Our new school year started last week. We started a couple of weeks before Labor Day so that we could ease into our schedule and still have some time for sleeping in occasionally (my son) and finishing up some summer projects (me).
Last year was the first year of homeschooling just one child, and I really enjoyed it. We read Virgil’s Aeneid and Dante’s Divine Comedy together, we listened to Rufus Fears tell wonderful stories about Famous Romans and audio books of classics and fun books, we read history books, science books, and books just for fun, we wrestled with math and delved into astronomy and biology, we sweated over Latin, and I taught my son and some of his friends about Material Logic and Composition.
It was a great year so I’ve been looking forward to this year being more of the same. I will be teaching my son and his friends Rhetoric this year, which is still a challenge for me and for my students. For me, because I am essentially self-taught. That leads to a tendency to second guess myself too much and, at times, wonder if I am truly giving my students what they need to succeed in their writing. It is a stretch, but every time I teach Rhetoric (this is my third time), I learn so much more about writing, communication, understanding my audience, figures of speech, etc. that I cannot be sorry that I am, once again, stepping outside of my comfort zone to challenge my students with Aristotle.
My son and I will be studying early modern history and literature. This term we are reading Pilgrim’s Progress by John Bunyan, which is an old favorite, and Paradise Lost by John Milton, which I have never read before and am eagerly anticipating. I have borrowed Leland Ryken’s guide and C.S. Lewis’s Preface to Paradise Lost in an attempt to understand this great English epic. It only seemed appropriate to read Paradise Lost after reading Homer’s, Virgil’s, and Dante’s epics over the last two years. For fun, we are reading The Lord of the Rings aloud, which fits right in with all of the other epics we have read and are reading.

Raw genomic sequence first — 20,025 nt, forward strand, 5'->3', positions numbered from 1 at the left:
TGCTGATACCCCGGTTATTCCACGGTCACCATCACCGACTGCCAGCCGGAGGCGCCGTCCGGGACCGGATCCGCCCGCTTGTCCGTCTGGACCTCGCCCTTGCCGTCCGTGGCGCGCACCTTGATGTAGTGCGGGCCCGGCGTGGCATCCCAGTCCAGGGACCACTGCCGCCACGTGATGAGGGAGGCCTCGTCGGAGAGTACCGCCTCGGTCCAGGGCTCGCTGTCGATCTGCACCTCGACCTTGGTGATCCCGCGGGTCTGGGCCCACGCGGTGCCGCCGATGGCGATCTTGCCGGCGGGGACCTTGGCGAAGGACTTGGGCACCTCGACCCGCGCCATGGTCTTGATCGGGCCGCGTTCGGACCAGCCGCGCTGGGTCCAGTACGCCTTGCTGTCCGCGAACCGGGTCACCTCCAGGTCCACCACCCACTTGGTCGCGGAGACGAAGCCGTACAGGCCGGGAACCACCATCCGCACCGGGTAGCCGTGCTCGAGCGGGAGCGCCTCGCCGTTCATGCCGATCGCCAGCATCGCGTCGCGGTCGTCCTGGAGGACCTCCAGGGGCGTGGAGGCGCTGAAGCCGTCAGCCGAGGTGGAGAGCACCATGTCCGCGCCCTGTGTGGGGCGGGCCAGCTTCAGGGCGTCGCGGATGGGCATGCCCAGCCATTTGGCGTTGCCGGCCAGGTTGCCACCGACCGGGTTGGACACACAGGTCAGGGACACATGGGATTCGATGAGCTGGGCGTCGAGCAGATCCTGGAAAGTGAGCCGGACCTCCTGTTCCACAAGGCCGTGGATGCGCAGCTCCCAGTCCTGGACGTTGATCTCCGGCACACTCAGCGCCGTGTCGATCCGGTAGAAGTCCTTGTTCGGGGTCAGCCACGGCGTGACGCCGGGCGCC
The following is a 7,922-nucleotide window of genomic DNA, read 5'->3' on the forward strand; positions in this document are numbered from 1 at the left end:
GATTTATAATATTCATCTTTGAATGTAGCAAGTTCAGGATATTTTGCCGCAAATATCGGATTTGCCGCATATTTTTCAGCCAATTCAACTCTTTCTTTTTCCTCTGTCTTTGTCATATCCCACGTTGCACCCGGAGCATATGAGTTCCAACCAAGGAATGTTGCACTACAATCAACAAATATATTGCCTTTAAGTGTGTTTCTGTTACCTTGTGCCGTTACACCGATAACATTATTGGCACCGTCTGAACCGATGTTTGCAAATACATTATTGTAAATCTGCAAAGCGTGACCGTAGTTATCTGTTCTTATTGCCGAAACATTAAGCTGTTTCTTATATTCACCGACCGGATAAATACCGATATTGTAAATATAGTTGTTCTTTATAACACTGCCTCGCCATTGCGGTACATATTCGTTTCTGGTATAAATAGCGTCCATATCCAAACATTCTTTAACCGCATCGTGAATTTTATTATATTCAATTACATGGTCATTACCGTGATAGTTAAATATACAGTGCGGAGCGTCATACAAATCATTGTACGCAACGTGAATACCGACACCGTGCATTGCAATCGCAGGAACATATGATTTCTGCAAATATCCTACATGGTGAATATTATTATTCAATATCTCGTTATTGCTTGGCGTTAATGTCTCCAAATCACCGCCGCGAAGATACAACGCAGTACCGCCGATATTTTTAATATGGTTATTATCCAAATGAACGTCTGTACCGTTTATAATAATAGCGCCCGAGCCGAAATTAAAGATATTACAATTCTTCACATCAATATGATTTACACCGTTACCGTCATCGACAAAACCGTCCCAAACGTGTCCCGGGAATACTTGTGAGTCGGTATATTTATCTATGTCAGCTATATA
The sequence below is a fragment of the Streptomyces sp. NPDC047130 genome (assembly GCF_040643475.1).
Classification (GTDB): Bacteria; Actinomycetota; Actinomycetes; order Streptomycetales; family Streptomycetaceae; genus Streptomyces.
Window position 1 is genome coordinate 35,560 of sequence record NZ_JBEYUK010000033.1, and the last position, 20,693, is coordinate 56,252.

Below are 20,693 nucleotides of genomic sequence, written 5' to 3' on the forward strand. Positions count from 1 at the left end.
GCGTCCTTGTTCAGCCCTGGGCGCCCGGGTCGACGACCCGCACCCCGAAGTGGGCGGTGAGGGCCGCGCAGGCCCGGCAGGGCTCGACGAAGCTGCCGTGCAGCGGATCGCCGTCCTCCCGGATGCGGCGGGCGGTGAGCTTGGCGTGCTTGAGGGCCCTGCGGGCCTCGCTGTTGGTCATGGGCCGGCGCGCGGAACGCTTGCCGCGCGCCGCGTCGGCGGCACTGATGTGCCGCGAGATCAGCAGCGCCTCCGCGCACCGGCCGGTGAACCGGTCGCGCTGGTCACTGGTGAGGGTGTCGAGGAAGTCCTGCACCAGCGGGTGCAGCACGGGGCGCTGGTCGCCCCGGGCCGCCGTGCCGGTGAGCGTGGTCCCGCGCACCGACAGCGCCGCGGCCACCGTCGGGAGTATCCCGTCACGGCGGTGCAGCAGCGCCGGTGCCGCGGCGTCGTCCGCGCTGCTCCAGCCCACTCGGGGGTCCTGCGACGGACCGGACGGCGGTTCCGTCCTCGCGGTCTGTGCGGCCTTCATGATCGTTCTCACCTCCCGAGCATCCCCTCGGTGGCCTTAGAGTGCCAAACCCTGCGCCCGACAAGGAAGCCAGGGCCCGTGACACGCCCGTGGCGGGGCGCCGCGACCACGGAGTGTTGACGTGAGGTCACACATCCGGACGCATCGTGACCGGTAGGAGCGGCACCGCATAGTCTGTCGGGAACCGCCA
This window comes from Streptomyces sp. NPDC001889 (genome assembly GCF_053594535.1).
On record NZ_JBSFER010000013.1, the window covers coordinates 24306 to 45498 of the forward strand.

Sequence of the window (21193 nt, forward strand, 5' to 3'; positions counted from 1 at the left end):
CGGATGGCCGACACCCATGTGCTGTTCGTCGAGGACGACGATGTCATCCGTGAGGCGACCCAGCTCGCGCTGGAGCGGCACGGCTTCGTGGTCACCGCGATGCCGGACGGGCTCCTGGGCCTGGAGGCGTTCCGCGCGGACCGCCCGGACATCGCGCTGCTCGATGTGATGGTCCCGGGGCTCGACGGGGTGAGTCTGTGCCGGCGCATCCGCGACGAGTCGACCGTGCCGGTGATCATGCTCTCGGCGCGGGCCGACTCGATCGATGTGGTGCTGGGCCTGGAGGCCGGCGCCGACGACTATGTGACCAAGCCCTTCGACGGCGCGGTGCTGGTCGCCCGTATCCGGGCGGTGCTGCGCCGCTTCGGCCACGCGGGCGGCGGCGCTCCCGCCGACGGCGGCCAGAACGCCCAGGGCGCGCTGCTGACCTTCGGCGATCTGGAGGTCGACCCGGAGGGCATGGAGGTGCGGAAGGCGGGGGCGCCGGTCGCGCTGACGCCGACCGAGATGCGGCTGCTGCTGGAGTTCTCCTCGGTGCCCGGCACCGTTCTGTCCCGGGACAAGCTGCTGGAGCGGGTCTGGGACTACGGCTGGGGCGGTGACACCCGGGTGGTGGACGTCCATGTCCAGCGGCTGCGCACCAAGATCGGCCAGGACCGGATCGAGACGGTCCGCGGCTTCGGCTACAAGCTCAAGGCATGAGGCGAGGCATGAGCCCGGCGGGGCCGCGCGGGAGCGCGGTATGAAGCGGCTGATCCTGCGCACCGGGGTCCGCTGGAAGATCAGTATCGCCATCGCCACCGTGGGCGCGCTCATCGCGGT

There is something special about reading these great epics with my children. Over the years, they have allowed our family to create a shared vocabulary and history together. We often refer to children’s books, story books, and great books in our conversations with each other. Homeschooling has given our family a special bonding of common experience. As hard as it has been at times and as much time, energy, sweat, tears, and frustrations it requires, I will never be sorry for going on this journey with my children. These last two years with my youngest will fly by so fast, and I fully intend to cherish each day before I launch my last “chick” into the world.